Fire service summer campaign tackles dramatic spike in deliberate outdoor fires

A fire service has launched a campaign called 'Flames aren't games', timed to coincide with the start of the school summer holidays, which aims to discourage teenagers from setting outdoor fires.

Teenage boys are being warned about the dangers of setting fires outdoors in the hard-hitting 'Flames Aren't Games' campaign
Teenage boys are being warned about the dangers of setting fires outdoors in the hard-hitting 'Flames Aren't Games' campaign

Staffordshire Fire and Rescue Service’s (SFRS) campaign, pitched primarily at boys aged 13-17, runs from this week throughout the summer and is intended to reduce the number of deliberately started outdoor fires from that during the same period last year.

The message SFRS hopes to get across is that setting outdoor fires can have serious consequences and can result in the perpetrator receiving a £5,000 fine and a criminal record; it is also urging members of the public to call 999 if they spot a fire.

The centrepiece of the campaign is a two-minute film – a dramatisation of a game of Truth or Dare between three teenagers, shot in the 'found footage' style.

The teenagers, played by local fire cadets, play a game that culminates in one of them setting fire to a pile of rubbish, under pressure from his friends, with horrific consequences.

Social Media

The campaign has used social media channels, including Instagram, Facebook and Twitter, to disseminate the film and pick up engagement and shares from followers of SFRS channels and other social media users, including the target audience.

The film will also be circulated among local community and parent groups, via Facebook, to bolster support for the campaign.



Blending digital and traditional media

An accompanying press release to explain the scale of deliberately started fires was issued to local media outlets this week and includes interviews to maximise coverage.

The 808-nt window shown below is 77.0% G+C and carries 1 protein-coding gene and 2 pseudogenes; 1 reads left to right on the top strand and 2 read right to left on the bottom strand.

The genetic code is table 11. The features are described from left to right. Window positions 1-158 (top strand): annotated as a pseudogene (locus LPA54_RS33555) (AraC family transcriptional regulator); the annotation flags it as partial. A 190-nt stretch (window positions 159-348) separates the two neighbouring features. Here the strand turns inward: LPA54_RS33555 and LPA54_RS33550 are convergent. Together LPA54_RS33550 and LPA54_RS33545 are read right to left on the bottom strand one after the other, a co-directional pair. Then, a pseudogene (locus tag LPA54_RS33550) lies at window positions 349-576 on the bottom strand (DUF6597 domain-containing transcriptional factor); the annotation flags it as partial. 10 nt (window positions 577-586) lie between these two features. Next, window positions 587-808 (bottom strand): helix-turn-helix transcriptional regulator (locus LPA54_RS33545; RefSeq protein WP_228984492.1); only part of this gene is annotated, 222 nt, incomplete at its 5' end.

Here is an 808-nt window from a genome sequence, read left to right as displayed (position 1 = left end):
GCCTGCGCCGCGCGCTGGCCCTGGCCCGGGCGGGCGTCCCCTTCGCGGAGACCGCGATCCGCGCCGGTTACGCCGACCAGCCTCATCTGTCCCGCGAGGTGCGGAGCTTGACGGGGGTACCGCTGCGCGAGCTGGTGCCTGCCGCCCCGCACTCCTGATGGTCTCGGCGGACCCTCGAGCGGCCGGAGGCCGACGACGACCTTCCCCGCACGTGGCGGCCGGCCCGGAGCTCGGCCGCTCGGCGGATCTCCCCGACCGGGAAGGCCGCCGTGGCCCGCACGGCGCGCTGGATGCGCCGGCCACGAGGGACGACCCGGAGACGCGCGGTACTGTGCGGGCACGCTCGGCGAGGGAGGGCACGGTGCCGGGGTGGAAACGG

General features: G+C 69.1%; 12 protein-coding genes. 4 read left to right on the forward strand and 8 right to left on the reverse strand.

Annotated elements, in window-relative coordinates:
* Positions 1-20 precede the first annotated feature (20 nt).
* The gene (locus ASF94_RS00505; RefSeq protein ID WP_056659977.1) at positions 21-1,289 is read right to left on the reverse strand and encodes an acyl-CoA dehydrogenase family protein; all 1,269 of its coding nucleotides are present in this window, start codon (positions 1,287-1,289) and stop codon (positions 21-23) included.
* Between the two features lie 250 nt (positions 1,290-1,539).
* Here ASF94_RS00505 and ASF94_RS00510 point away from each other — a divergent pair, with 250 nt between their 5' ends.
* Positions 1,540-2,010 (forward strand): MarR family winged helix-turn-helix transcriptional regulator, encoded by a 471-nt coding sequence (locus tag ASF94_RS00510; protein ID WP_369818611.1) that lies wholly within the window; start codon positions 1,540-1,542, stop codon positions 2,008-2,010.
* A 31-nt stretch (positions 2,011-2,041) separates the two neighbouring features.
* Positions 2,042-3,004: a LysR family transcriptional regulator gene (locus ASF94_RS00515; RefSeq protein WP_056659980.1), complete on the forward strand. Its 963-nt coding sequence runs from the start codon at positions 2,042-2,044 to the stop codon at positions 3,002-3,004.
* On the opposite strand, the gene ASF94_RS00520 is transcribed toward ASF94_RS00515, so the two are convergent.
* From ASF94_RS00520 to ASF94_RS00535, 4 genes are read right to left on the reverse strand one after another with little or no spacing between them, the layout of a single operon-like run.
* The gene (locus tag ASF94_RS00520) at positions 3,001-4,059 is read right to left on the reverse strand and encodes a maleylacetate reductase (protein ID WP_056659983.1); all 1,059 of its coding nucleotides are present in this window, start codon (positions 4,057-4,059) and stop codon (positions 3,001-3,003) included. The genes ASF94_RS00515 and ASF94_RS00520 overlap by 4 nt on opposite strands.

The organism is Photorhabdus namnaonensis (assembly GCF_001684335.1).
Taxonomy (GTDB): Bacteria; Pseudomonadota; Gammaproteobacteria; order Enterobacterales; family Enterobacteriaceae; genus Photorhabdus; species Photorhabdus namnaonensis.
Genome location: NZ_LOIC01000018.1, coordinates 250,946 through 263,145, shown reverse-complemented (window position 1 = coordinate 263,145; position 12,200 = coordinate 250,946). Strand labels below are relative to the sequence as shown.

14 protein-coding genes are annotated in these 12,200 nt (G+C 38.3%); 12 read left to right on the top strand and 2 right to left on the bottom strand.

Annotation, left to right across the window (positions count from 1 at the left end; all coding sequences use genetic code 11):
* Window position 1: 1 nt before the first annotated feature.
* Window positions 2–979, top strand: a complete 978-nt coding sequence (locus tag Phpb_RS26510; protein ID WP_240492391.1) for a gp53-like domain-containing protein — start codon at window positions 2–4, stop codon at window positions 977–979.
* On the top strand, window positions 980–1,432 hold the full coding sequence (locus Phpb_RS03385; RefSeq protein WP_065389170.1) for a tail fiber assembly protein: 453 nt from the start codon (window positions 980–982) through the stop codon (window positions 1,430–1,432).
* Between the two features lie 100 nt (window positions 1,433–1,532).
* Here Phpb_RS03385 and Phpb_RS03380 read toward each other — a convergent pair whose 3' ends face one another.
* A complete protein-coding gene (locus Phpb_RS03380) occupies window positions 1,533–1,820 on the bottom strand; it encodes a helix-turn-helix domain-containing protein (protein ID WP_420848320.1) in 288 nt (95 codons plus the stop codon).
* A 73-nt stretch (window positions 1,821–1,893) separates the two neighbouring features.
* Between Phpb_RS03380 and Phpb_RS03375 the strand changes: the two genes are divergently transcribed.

SFRS’ media team coordinated a video press release to go out on social and local media which is deliberately heavy on digital content, including Instagram Stories, gifs and emojis, to use the full potential of the visual language of social media. 

Branded pop socket freebies will also be given out at sports activities aimed at keeping teenagers occupied during the summer, while paid-for campaign advertising will feature on local buses.

The SFRS is also negotiating with local cinemas to screen the campaign during the trailers before films that attract a teenage audience.

Scale of the problem

The campaign will be used by other public sector organisations, including Staffordshire Police and social services Prevent teams, as part of their work to run "diversionary activities" to deter teenagers from setting fires.

SFRS said it attended more than 360 outdoor fires in June and nearly 300 in the first two weeks of July, compared with 180 and 100 respectively in the same two months of last year.

The fire service estimated that about 70 per cent of the outdoor fires it attended, on moorland or in parks, were started deliberately. 

Every year we see a surge in the number of deliberate outdoor fires but this year has been particularly worrying.

Matt Gannon, comms officer at SFRS

Fire crews battled what they believe was a deliberately started fire on Saddleworth Moor, near Manchester, for nearly three weeks over June and July during which a major incident was declared and soldiers brought in to help.

Matt Gannon, a comms officer at SFRS, told PRWeek: "Every year we see a surge in the number of deliberate outdoor fires but this year has been particularly worrying. We are hoping that the realistic style of this campaign video will help young people realise just how dangerous it is to set a fire. Ultimately we want to make them think twice and prevent fires in the open… The video is just the start of our summer-long campaign, which involves us working with partners to run diversionary activities in the hope of deterring young people from setting fires."


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